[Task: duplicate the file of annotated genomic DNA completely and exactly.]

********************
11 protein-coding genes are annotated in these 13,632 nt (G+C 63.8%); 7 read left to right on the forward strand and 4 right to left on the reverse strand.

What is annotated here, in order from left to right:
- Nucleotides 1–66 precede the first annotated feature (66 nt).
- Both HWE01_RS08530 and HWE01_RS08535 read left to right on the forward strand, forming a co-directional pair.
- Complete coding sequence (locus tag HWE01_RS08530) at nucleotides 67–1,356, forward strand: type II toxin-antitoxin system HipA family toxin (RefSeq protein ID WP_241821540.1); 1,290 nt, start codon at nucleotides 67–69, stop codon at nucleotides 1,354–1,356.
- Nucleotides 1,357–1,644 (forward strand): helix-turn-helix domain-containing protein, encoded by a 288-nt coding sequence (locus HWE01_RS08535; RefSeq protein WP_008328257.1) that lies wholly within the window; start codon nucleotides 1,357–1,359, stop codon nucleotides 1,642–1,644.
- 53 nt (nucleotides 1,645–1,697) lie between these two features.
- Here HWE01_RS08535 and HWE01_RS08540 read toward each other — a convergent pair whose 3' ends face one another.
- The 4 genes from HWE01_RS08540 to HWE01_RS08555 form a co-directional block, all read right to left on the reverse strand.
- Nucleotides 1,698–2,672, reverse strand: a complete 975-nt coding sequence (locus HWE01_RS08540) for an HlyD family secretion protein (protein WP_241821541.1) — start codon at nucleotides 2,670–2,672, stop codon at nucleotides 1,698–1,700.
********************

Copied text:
11 protein-coding genes are annotated in these 13,632 nt (G+C 63.8%); 7 read left to right on the forward strand and 4 right to left on the reverse strand.

What is annotated here, in order from left to right:
- Nucleotides 1–66 precede the first annotated feature (66 nt).
- Both HWE01_RS08530 and HWE01_RS08535 read left to right on the forward strand, forming a co-directional pair.
- Complete coding sequence (locus tag HWE01_RS08530) at nucleotides 67–1,356, forward strand: type II toxin-antitoxin system HipA family toxin (RefSeq protein ID WP_241821540.1); 1,290 nt, start codon at nucleotides 67–69, stop codon at nucleotides 1,354–1,356.
- Nucleotides 1,357–1,644 (forward strand): helix-turn-helix domain-containing protein, encoded by a 288-nt coding sequence (locus HWE01_RS08535; RefSeq protein WP_008328257.1) that lies wholly within the window; start codon nucleotides 1,357–1,359, stop codon nucleotides 1,642–1,644.
- 53 nt (nucleotides 1,645–1,697) lie between these two features.
- Here HWE01_RS08535 and HWE01_RS08540 read toward each other — a convergent pair whose 3' ends face one another.
- The 4 genes from HWE01_RS08540 to HWE01_RS08555 form a co-directional block, all read right to left on the reverse strand.
- Nucleotides 1,698–2,672, reverse strand: a complete 975-nt coding sequence (locus HWE01_RS08540) for an HlyD family secretion protein (protein WP_241821541.1) — start codon at nucleotides 2,670–2,672, stop codon at nucleotides 1,698–1,700.